For reading & meditation: 2 Corinthians 4:7-12
"' perplexed, but not in despair '" (v.8)
Today we stay with the thought that half our spiritual perplexities would never arise if we started out by being prepared not to understand immediately the things that God does or allows. We must accept that one of the fundamental principles of the Christian life is the truth that there will be many times when God will work things out in a manner exactly opposite to the way we think He should. If I had been taught this in the early days of my Christian life, it would have saved me from many spiritual struggles. Most of my perplexities arose because I failed to realise that I was dealing with a mind that is omniscient - that God's mind is not like my mind. The ways of God are inscrutable; His mind is infinite and eternal and His purposes are beyond understanding. When we are dealing with such a great and mighty God it should not surprise us that He allows things to happen which we find perplexing. If we insist that everything in life should be plain, we shall soon find ourselves in the state in which the psalmist found himself - full of doubt, disillusionment and fear. We should note, however, that perplexity is not necessarily sinful. It only becomes wrong when we allow our perplexity to drive us to despair. The apostle Paul, as our text for today shows us, was perplexed but he was not in despair. Make sure you understand the distinction. It is not foolish or wrong to say: "I don't know what is happening." It is only foolish to say: "God doesn't know what is happening."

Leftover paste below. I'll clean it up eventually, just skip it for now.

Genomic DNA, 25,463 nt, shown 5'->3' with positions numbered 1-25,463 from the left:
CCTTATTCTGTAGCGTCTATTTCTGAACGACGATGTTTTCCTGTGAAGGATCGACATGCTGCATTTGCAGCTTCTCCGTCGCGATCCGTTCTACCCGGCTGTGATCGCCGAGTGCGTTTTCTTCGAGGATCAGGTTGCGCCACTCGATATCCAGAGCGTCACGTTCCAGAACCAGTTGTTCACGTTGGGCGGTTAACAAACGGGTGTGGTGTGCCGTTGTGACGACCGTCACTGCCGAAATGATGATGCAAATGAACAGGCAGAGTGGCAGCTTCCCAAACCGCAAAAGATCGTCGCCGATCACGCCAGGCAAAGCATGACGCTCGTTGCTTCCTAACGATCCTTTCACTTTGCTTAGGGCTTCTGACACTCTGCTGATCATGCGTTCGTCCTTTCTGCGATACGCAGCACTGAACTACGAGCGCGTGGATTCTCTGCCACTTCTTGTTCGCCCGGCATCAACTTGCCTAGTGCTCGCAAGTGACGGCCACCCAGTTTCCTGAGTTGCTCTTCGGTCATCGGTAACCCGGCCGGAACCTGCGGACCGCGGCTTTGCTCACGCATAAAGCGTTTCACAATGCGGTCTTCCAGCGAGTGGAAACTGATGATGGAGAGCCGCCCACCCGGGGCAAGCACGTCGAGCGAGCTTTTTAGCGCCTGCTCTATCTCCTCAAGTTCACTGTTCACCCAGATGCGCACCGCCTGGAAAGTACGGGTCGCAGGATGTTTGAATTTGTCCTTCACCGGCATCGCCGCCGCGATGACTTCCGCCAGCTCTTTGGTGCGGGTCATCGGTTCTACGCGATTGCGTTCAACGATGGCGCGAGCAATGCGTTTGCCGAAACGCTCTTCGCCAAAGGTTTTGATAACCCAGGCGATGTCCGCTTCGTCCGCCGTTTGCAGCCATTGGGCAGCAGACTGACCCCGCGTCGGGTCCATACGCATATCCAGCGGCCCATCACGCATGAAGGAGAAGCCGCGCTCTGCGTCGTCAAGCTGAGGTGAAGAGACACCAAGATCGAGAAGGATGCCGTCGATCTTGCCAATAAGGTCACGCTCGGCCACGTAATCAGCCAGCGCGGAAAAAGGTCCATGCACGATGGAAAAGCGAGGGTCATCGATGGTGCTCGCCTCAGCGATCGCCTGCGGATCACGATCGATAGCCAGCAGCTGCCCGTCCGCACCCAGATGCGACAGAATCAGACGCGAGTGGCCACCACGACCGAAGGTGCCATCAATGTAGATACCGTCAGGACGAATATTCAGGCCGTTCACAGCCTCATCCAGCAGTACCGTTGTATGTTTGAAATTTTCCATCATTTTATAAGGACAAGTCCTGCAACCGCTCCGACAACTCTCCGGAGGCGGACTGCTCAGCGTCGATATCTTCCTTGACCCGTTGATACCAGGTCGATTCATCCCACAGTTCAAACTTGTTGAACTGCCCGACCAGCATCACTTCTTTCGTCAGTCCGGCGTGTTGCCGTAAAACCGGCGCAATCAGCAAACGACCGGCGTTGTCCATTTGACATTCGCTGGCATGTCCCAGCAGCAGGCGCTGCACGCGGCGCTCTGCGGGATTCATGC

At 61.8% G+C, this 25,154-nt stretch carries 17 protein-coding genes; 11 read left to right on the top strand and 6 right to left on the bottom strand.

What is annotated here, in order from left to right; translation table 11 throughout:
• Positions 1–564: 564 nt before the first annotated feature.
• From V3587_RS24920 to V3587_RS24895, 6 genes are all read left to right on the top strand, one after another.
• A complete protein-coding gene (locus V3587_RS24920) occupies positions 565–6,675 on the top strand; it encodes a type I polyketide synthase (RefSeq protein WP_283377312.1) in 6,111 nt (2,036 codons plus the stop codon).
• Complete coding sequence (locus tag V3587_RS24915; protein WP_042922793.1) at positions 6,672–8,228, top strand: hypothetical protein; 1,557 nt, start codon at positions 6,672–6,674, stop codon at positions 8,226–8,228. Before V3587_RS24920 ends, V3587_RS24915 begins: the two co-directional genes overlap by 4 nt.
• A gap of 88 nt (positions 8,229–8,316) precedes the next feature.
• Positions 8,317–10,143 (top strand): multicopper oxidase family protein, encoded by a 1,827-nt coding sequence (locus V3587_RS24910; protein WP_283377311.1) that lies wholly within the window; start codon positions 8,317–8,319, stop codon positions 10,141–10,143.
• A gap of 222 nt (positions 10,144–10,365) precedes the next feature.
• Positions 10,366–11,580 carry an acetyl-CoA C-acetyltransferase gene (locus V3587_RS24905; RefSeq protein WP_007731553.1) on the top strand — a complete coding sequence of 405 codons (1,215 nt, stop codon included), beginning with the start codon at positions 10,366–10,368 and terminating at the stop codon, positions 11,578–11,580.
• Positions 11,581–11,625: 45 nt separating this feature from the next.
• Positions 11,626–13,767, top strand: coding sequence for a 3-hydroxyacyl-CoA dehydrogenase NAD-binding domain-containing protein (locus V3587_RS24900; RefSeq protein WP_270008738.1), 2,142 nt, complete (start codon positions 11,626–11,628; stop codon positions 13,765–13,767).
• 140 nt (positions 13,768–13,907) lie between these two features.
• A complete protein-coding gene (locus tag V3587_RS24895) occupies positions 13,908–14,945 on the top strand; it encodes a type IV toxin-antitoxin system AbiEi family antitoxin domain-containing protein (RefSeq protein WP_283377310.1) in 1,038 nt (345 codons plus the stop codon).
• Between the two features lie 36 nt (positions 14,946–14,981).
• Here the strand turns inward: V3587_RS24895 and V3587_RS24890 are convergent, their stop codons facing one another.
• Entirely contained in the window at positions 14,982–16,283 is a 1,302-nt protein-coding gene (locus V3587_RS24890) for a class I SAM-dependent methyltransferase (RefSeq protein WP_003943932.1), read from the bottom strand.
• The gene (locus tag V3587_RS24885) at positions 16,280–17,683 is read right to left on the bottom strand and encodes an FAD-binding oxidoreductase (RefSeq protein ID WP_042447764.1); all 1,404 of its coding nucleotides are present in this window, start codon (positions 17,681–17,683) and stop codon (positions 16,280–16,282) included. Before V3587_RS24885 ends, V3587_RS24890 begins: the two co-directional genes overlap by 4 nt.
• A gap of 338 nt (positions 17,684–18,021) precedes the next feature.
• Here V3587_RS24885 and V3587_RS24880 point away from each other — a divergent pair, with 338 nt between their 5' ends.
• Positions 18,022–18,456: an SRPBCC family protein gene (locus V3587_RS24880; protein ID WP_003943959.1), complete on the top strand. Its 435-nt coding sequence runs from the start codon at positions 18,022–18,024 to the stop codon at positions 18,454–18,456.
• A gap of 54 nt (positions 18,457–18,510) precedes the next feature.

O Father, how comforting it is to realise that I can be perplexed and yet not fall into sin. Help me to keep this distinction clear. Drive the truth deep into my spirit today that You always know what is happening. In Jesus' Name I ask it. Amen.
For further study:
1.What was God's promise to Joshua and Isaiah?
2.What is God's promise to us?